Spring has finally sprung here in Northern Illinois. There is a threat for thunderstorms, some possibly severe for the next several days. Currently tomorrow [Wednesday] and Thursday look to hold the best chance for severe weather. I will probably head out for a chase at some point, but am currently torn. Despite the chance for severe weather, the pattern is summer-like and tornadoes don’t appear to be a big threat. They certainly can’t be ruled out though.
What we have is a quasi-stationary frontal boundary draped across the region, and much of the country in fact. This boundary wiggles and wobbles back and forth for days over the same areas. Waves of energy move along this boundary and fire off multiple rounds of thunderstorms. These thunderstorms play havoc with the atmosphere, making it difficult to determine where the best threat areas setup. Storms can move through one area too late in the morning, and choke off instability, or they can quickly depart and lay down a boundary that fires off new storms.
Taking a look at the Northern Illinois area for Wednesday the 2nd, I am at first not too impressed. A large area of unstable air will be in place, with dewpoints in the 60s and CAPE approaching 2000. This is good.
The bad though, as is typically the case with such patterns, is lacking shear, both speed and directional. There is no real forcing mechanism to spark storms, and even if a storm bubbles up on instability alone, the overall shear parameters aren’t all that great for tornadoes. A wind gust and some hail would be the main threats.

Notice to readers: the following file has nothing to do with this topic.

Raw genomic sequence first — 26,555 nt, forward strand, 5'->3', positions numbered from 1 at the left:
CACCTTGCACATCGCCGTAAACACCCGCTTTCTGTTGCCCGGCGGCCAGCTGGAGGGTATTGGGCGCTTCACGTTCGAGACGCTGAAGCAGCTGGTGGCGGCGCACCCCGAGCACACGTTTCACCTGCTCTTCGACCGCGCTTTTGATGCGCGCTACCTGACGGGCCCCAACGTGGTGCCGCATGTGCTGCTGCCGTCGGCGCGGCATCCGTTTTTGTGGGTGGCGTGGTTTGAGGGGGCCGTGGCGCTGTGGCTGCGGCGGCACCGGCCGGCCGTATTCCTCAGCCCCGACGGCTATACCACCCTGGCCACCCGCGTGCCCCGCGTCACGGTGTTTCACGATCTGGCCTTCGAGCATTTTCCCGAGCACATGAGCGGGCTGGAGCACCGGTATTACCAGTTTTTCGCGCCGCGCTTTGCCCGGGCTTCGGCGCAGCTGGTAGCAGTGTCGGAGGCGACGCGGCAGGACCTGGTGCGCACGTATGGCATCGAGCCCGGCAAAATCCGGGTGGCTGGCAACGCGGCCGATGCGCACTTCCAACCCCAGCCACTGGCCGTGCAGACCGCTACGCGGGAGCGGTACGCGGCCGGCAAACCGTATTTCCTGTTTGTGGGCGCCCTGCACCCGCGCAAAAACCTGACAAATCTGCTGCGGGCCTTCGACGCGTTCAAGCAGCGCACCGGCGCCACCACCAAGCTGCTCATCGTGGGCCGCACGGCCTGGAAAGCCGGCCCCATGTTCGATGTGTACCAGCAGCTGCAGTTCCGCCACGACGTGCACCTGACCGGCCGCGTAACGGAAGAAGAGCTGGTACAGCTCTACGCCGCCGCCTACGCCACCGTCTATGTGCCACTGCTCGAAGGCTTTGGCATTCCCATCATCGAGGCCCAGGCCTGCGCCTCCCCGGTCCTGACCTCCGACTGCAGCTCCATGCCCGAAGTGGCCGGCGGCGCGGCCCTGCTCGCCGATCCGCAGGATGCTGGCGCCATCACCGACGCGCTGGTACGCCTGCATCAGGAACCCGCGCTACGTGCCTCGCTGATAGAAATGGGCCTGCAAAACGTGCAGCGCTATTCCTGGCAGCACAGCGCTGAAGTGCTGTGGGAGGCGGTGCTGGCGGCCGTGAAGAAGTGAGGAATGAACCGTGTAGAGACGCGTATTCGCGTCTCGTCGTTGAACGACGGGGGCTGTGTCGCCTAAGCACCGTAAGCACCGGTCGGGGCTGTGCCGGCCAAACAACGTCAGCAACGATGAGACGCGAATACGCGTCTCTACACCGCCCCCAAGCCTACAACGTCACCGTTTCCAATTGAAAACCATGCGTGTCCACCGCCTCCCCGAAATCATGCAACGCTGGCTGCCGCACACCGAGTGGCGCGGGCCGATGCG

Now there is a potential saving grace, and its not an easy one either. Currently there is a line of storms taking shape out west where a severe thunderstorm watch just went up.
What can and sometimes does happen is these storms will thrive all night and move through the Northern Illinois area in the morning. These storms could potentially lay down an outflow boundary that can spark storms later in the day. In addition to that, shear can be enhanced along the boundary as well, adding to tornado potential. These kinds of scenarios are almost impossible to figure out even 12 hours before, and is something that has to be monitored the day of. If the storms move through too late, their associated cloud cover and subsidence [sinking air] behind them can ruin the chance for the entire day. This is why severe thunderstorm outlooks drastically change during setups like this.
So overall, the potential for severe weather isn’t that great in Northern Illinois without this boundary, but will need to be monitored.
A better chase target exists out west near the NE/IA/SD/MN border regions. Here better fronts, forcing and shear will serve as a better focal point for severe storm development, as well as tornadoes. The question is, which target to chose? Drive 9 hours west for the better play on paper, or hope the local magic can materialize and be heavily rewarded.
These decisions are never easy. Stay Tuned.